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Old 11-05-2012, 10:29 PM   #1
Linux_Kidd
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RHEL 5.x MBR


does rhel 5.x keep a copy of the MBR like windoze does? if so where?
 
Old 11-06-2012, 12:50 AM   #2
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Quote:
Originally Posted by Linux_Kidd View Post
does rhel 5.x keep a copy of the MBR like windoze does? if so where?
If your system does not offer any backup application (this is a matter of taste and choice, so not pre-installed) you can back up your mbr in a matter of 1 second or less. Do this--

Code:
~# dd if=/dev/sda of=/root/my_mbr bs=512 count=1
(if your hard disk is identified as /dev/sdb[c] you should use that name in the command.

You can keep as many copies of that "my_mbr" backup as you want in safe place.

Hope that helps.

Goodluck.
 
Old 11-06-2012, 04:48 AM   #3
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Quote:
Originally Posted by Linux_Kidd View Post
does rhel 5.x keep a copy of the MBR
If you mean "on installation" then you mean either Anaconda, or more specifically, the bootloader. In either case the answer is "no" ;-p See comment #3 of Bugzilla Bug 177941.
 
Old 11-06-2012, 08:06 AM   #4
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The MBR data-structure is used by the BIOS of the computer and therefore it is the same for all systems that have a BIOS.
 
Old 11-06-2012, 10:03 AM   #5
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ok folks, i know what the MBR is, and where the 1st copy is. on some OS's the 512bytes of MBR is on disk in two locations, block 1 and another place, i believe on windoze the copy is made to the end of the boot part.
 
Old 11-06-2012, 10:35 AM   #6
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Code:
dd if=/dev/devicename of=/path/MBR bs=512 count=1
md5deep -p 512b /path/MBR > /path/MBR.md5
md5deep -p 512b -M /path/MBR.md5 /dev/devicename
 
Old 11-06-2012, 01:44 PM   #7
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i am looking to dd the MBR copy, like dd if=/dev/sda of=mbr.copy bs=512 count=1 skip=210987

where block 210988 is the MBR copy on disk, etc.
 
Old 11-06-2012, 03:08 PM   #8
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Quote:
Originally Posted by Linux_Kidd View Post
i am looking to dd the MBR copy, like dd if=/dev/sda of=mbr.copy bs=512 count=1 skip=210987 where block 210988 is the MBR copy on disk, etc.
The problem I see with picking a particular location, such as block 210987, is ensuring that the block is marked as used or reserved and does not get reallocated for another purpose. In the examples given of copying the MBR to a file, especially coupled with the MD5 hashing as suggested by unSpawn, you get a stored copy (as a 512 byte file) that can be put anywhere, on any backup media, and then used to restore the MBR when needed.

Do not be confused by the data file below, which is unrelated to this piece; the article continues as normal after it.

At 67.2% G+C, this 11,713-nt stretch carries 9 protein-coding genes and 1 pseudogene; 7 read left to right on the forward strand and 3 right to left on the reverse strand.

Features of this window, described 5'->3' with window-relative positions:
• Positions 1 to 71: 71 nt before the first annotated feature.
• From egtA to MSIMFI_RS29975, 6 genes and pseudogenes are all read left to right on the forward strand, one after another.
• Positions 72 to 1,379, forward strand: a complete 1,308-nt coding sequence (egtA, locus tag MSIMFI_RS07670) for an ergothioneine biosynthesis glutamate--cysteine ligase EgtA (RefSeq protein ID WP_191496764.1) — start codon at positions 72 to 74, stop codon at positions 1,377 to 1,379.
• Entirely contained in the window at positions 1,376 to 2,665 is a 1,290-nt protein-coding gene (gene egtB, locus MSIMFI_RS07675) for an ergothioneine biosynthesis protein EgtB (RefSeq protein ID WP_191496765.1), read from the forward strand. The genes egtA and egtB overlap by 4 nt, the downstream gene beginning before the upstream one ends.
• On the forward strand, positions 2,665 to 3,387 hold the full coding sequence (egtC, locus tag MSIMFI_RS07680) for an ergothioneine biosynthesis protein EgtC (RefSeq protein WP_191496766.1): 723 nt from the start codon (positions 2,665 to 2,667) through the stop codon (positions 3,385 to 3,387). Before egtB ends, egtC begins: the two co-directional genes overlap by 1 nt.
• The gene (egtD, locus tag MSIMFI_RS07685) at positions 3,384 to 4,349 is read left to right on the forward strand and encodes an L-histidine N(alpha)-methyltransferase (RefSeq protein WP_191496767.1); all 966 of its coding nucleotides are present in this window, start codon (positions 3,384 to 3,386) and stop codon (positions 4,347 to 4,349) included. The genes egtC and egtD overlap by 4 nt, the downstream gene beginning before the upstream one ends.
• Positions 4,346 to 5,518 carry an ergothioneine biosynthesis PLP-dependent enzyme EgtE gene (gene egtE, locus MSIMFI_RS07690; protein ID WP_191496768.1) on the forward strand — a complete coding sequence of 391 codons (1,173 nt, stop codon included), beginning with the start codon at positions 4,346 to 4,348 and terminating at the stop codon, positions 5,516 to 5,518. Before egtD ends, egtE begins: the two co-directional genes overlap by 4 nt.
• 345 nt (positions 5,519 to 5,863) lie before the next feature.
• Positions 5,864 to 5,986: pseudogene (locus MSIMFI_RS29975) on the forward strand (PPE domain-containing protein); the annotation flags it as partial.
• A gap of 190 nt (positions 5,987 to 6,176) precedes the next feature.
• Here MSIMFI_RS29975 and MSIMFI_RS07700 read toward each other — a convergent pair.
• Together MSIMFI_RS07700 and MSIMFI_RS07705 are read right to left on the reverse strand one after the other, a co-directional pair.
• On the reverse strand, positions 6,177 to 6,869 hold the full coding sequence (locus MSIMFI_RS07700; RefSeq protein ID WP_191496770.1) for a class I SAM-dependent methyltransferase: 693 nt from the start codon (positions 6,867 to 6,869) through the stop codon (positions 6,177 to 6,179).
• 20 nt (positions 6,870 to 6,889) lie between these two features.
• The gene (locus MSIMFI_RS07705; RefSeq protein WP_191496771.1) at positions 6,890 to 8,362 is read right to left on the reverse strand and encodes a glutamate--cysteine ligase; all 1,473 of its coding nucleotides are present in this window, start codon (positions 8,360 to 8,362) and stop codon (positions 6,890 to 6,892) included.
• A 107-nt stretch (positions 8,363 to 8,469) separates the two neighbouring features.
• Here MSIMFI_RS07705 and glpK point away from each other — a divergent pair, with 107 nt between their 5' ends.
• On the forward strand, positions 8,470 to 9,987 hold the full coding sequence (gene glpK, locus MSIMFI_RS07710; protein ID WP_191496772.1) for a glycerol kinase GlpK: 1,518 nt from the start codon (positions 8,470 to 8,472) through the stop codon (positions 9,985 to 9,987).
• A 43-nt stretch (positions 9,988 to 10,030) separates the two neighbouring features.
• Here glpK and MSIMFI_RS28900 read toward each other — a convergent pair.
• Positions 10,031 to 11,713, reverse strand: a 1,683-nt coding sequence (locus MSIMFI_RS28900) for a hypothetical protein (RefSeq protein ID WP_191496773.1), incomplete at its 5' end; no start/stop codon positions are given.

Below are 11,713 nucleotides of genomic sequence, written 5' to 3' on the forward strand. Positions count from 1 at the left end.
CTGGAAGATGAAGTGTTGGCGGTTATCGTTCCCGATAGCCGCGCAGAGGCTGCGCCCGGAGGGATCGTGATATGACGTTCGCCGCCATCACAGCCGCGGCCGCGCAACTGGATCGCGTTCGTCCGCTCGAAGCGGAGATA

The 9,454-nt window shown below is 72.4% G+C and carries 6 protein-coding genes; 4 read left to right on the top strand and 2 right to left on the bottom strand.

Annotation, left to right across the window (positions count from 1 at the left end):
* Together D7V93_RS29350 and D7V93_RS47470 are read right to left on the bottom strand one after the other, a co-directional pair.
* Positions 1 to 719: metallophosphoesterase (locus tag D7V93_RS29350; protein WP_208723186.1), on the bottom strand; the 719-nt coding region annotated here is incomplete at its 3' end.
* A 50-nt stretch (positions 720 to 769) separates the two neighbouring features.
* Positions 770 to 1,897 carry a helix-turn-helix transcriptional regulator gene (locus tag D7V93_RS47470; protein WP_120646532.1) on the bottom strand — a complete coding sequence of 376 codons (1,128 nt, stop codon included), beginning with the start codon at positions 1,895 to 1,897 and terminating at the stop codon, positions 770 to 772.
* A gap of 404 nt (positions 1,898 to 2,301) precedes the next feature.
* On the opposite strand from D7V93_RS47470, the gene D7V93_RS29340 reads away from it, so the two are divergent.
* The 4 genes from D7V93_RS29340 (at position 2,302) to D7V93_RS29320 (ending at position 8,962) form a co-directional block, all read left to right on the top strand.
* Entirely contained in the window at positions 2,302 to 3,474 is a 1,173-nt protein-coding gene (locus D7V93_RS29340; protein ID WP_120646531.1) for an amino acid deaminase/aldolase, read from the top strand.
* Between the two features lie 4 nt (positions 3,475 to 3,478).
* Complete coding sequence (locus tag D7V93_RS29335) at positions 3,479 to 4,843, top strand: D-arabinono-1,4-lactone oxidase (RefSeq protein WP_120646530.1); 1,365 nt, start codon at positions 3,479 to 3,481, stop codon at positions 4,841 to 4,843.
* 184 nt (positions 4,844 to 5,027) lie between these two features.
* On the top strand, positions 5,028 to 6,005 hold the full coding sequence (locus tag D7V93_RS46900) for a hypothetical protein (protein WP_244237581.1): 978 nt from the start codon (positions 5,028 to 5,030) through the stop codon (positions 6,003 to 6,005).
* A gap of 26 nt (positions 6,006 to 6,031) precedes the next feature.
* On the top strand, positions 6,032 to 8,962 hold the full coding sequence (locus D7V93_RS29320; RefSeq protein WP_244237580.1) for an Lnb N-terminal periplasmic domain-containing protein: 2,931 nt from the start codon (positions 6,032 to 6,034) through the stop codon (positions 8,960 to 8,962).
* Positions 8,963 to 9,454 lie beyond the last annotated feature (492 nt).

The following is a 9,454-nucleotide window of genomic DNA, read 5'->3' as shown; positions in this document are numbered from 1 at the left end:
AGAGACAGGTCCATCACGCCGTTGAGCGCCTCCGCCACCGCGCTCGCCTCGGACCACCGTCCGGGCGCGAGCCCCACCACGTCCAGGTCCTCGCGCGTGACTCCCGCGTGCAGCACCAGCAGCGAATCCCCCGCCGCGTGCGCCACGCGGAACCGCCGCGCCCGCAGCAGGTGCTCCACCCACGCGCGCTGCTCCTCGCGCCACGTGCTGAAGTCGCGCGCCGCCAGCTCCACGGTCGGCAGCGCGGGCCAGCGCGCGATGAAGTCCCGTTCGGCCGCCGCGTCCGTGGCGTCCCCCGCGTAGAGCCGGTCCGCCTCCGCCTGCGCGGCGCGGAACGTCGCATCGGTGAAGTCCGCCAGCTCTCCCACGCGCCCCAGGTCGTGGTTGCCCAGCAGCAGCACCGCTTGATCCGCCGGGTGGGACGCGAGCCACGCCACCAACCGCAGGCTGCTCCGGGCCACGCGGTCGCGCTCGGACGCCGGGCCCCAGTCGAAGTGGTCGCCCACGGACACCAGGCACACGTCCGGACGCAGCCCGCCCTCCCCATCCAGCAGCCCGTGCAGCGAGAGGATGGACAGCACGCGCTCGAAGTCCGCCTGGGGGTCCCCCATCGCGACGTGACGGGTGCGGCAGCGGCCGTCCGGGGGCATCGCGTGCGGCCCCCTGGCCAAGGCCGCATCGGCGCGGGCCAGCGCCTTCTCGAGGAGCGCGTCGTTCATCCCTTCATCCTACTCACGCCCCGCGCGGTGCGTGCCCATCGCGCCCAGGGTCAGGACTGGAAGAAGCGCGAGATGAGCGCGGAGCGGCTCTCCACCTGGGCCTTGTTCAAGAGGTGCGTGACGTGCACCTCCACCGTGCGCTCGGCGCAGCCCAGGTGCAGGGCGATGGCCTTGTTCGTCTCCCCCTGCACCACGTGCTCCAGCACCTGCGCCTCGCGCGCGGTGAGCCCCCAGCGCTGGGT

Old 11-07-2012, 10:07 AM   #9
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i may be mistaken on MBR. i think its that part table that is copied on disk.
 
Old 11-07-2012, 10:21 AM   #10
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Then skip 446 and get the remaining 66 bytes.
 
Old 11-07-2012, 12:11 PM   #11
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thats still not what i am asking.

447-512 is duplicated to another location, etc.


ok, i think i can safely say "nevermind", but i will post back when i get confirmed info.

thanks.
LK
 
Old 11-08-2012, 07:44 AM   #12
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Quote:
Originally Posted by Linux_Kidd View Post
i am looking to dd the MBR copy, like dd if=/dev/sda of=mbr.copy bs=512 count=1 skip=210987

where block 210988 is the MBR copy on disk, etc.
Are we here talking about the new PT not the MBR? "Skip" is not necessary unless you wanted to do-copy the end of the disk that contains the backup table under the GPT implementation --since you have already declared "count=1".

Under the GPT (GUID Partition Table) there is no more MBR considerations, no 4partition limit, no 'logical' partition --all partitions are equally both 'primary & logical'. Every partition is identified by its Globally Unique IDentifier hash, not by its cylinder location. Is this what we are talking about by the need to issue the option "skip=nnnnn" ?

The GPT resides about the first 2MB of the disk, maintains backup record at first block of later partition, and finally keeps backup record at the last 2mb of the disk. See wiki on GPT and UEFI.

Hope that helps.
 
Old 11-08-2012, 10:07 AM   #13
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yeah, thats kinda the info i am looking for. thanks.
 
  


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